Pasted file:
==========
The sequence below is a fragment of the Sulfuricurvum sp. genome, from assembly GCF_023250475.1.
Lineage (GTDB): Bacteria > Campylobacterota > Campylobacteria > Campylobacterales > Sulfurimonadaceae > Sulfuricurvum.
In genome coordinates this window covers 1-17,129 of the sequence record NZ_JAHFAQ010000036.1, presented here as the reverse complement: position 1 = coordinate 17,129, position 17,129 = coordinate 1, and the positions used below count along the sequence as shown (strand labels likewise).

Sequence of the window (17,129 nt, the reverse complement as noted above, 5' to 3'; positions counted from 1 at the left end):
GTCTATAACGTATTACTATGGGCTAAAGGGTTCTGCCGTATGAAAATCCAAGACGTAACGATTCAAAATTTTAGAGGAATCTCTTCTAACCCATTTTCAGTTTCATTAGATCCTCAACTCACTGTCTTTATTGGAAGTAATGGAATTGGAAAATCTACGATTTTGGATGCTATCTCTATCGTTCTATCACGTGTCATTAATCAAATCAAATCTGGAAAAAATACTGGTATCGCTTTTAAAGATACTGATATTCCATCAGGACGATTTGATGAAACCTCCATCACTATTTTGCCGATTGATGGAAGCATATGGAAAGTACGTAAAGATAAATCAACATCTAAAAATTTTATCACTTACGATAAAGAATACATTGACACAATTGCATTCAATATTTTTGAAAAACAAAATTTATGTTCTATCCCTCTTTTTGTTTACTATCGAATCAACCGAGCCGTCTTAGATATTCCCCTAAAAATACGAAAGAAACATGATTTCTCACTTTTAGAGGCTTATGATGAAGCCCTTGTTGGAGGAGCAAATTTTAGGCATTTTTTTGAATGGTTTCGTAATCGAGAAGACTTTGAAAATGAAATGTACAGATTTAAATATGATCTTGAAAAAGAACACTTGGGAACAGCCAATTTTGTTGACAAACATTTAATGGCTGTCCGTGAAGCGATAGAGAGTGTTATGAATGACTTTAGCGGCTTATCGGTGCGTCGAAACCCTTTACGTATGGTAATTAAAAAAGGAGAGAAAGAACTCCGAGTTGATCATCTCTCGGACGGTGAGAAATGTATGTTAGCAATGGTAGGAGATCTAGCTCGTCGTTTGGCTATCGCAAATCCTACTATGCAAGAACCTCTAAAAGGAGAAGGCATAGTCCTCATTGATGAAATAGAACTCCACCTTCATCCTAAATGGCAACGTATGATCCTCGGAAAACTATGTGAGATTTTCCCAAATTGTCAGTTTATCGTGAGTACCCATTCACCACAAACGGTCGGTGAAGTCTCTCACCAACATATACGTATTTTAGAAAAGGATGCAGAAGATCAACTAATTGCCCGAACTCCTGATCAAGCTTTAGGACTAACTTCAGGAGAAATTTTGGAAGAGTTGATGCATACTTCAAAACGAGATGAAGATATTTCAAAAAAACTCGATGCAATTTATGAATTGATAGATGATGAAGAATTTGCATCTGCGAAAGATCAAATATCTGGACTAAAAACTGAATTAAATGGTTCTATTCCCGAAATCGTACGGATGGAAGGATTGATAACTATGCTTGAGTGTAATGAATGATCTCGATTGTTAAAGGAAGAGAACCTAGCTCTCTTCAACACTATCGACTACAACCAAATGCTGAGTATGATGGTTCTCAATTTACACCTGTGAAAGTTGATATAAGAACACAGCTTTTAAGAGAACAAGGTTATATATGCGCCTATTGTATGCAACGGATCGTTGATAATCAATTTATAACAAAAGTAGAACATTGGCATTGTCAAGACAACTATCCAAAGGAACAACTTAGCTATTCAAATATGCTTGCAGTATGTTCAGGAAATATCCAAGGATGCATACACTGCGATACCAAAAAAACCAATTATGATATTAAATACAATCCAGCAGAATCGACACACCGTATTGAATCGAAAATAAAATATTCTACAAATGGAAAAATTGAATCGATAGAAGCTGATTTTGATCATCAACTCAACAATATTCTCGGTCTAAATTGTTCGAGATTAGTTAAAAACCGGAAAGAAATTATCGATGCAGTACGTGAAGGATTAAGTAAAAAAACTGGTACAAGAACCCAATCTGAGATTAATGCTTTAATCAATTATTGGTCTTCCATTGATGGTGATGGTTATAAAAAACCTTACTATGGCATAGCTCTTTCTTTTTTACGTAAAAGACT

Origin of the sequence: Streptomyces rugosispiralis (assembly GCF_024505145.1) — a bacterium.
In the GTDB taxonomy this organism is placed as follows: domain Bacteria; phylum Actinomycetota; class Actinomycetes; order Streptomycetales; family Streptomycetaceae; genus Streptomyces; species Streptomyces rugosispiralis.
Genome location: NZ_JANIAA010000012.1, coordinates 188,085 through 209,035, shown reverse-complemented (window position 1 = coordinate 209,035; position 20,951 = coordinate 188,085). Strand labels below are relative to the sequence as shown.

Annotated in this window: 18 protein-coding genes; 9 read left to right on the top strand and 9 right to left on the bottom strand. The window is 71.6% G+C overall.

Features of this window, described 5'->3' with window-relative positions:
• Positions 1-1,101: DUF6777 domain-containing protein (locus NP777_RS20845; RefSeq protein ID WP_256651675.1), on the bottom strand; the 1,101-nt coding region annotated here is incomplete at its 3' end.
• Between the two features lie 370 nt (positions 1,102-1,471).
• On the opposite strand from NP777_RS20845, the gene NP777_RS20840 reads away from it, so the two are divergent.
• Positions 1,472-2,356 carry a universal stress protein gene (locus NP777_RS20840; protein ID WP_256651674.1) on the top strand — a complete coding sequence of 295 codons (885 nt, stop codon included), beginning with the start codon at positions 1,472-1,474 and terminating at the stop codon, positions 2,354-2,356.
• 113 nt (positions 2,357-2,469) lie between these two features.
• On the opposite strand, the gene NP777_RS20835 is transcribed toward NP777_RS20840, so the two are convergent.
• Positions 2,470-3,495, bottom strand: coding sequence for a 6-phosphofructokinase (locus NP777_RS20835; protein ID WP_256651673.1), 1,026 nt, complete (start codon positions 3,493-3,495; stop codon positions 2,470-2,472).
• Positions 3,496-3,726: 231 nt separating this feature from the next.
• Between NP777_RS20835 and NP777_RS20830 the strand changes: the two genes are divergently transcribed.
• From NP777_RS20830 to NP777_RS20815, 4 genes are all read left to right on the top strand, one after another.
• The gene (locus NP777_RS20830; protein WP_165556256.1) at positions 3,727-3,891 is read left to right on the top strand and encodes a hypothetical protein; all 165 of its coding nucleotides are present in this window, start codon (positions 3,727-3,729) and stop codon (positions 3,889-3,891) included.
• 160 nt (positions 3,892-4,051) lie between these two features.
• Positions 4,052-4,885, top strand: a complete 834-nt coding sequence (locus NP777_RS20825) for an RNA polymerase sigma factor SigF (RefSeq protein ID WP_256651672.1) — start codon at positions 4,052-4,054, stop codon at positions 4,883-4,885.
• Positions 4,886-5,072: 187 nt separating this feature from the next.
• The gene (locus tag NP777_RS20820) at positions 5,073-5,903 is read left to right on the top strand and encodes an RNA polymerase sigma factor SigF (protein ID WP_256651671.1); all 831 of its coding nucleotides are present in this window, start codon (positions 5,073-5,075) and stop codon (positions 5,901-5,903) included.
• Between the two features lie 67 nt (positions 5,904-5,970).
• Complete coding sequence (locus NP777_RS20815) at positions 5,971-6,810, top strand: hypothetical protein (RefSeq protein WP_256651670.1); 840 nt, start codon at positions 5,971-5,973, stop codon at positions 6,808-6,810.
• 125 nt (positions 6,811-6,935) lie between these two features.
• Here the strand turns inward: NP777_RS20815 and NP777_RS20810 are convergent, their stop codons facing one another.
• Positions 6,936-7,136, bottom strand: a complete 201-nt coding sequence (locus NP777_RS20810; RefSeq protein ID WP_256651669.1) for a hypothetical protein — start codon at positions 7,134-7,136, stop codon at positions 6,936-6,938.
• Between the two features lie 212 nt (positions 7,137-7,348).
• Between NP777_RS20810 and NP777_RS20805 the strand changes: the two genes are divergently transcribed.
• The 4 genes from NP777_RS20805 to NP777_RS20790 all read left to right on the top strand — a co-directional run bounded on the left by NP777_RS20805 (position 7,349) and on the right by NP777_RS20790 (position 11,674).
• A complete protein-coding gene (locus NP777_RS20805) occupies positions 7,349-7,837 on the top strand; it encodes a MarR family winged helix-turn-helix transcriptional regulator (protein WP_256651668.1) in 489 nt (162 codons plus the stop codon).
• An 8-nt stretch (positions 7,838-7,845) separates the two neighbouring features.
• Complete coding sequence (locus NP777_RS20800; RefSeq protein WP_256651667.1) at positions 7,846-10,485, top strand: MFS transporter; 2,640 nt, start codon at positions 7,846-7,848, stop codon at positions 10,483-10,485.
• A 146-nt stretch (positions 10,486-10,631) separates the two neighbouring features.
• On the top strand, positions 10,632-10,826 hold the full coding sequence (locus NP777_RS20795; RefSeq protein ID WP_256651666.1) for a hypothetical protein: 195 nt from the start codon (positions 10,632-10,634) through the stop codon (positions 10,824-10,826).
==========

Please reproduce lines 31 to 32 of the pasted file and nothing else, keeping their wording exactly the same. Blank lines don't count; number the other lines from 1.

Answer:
• Between the two features lie 212 nt (positions 7,137-7,348).
• Between NP777_RS20810 and NP777_RS20805 the strand changes: the two genes are divergently transcribed.